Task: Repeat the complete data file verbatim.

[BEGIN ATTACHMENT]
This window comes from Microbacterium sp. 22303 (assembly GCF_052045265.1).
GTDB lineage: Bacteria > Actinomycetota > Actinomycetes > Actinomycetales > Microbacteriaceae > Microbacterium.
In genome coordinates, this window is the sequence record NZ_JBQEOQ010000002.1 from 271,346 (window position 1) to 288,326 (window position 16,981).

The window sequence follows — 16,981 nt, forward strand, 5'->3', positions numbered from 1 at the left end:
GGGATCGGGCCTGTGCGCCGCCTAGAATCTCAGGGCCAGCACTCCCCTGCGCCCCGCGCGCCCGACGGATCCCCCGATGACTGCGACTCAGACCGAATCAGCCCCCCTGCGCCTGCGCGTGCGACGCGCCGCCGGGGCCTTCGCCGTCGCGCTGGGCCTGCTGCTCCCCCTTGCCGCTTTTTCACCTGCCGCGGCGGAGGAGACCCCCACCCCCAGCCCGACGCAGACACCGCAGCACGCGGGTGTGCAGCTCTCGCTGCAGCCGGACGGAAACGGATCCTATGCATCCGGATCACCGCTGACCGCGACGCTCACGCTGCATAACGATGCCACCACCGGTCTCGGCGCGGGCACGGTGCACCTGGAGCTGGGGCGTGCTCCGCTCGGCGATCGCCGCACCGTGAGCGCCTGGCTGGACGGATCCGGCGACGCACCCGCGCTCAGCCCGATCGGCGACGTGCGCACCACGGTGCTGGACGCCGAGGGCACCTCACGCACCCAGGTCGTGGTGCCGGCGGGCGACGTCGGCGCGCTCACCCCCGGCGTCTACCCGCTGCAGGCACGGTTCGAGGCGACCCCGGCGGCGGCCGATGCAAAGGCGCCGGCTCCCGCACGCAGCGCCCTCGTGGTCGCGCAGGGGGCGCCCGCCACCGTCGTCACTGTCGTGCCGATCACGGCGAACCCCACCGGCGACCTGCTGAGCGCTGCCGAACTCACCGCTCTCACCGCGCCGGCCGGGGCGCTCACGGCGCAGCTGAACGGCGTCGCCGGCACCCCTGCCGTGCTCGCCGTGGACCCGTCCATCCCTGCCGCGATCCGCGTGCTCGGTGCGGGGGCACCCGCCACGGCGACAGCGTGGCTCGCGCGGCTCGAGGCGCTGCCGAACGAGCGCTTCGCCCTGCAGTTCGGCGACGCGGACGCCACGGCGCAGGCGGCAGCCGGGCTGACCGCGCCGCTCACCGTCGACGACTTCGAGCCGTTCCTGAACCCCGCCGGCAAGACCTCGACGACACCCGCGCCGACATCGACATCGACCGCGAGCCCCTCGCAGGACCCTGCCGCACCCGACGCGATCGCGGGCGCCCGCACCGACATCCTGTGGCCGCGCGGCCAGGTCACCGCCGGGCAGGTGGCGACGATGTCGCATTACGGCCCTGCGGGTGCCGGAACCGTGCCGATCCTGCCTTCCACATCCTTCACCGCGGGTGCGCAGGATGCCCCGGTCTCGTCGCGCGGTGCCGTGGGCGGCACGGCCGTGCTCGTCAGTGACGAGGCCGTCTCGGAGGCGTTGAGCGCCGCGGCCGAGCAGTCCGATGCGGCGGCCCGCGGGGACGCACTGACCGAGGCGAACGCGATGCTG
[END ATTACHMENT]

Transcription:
This window comes from Microbacterium sp. 22303 (assembly GCF_052045265.1).
GTDB lineage: Bacteria > Actinomycetota > Actinomycetes > Actinomycetales > Microbacteriaceae > Microbacterium.
In genome coordinates, this window is the sequence record NZ_JBQEOQ010000002.1 from 271,346 (window position 1) to 288,326 (window position 16,981).

The window sequence follows — 16,981 nt, forward strand, 5'->3', positions numbered from 1 at the left end:
GGGATCGGGCCTGTGCGCCGCCTAGAATCTCAGGGCCAGCACTCCCCTGCGCCCCGCGCGCCCGACGGATCCCCCGATGACTGCGACTCAGACCGAATCAGCCCCCCTGCGCCTGCGCGTGCGACGCGCCGCCGGGGCCTTCGCCGTCGCGCTGGGCCTGCTGCTCCCCCTTGCCGCTTTTTCACCTGCCGCGGCGGAGGAGACCCCCACCCCCAGCCCGACGCAGACACCGCAGCACGCGGGTGTGCAGCTCTCGCTGCAGCCGGACGGAAACGGATCCTATGCATCCGGATCACCGCTGACCGCGACGCTCACGCTGCATAACGATGCCACCACCGGTCTCGGCGCGGGCACGGTGCACCTGGAGCTGGGGCGTGCTCCGCTCGGCGATCGCCGCACCGTGAGCGCCTGGCTGGACGGATCCGGCGACGCACCCGCGCTCAGCCCGATCGGCGACGTGCGCACCACGGTGCTGGACGCCGAGGGCACCTCACGCACCCAGGTCGTGGTGCCGGCGGGCGACGTCGGCGCGCTCACCCCCGGCGTCTACCCGCTGCAGGCACGGTTCGAGGCGACCCCGGCGGCGGCCGATGCAAAGGCGCCGGCTCCCGCACGCAGCGCCCTCGTGGTCGCGCAGGGGGCGCCCGCCACCGTCGTCACTGTCGTGCCGATCACGGCGAACCCCACCGGCGACCTGCTGAGCGCTGCCGAACTCACCGCTCTCACCGCGCCGGCCGGGGCGCTCACGGCGCAGCTGAACGGCGTCGCCGGCACCCCTGCCGTGCTCGCCGTGGACCCGTCCATCCCTGCCGCGATCCGCGTGCTCGGTGCGGGGGCACCCGCCACGGCGACAGCGTGGCTCGCGCGGCTCGAGGCGCTGCCGAACGAGCGCTTCGCCCTGCAGTTCGGCGACGCGGACGCCACGGCGCAGGCGGCAGCCGGGCTGACCGCGCCGCTCACCGTCGACGACTTCGAGCCGTTCCTGAACCCCGCCGGCAAGACCTCGACGACACCCGCGCCGACATCGACATCGACCGCGAGCCCCTCGCAGGACCCTGCCGCACCCGACGCGATCGCGGGCGCCCGCACCGACATCCTGTGGCCGCGCGGCCAGGTCACCGCCGGGCAGGTGGCGACGATGTCGCATTACGGCCCTGCGGGTGCCGGAACCGTGCCGATCCTGCCTTCCACATCCTTCACCGCGGGTGCGCAGGATGCCCCGGTCTCGTCGCGCGGTGCCGTGGGCGGCACGGCCGTGCTCGTCAGTGACGAGGCCGTCTCGGAGGCGTTGAGCGCCGCGGCCGAGCAGTCCGATGCGGCGGCCCGCGGGGACGCACTGACCGAGGCGAACGCGATGCTG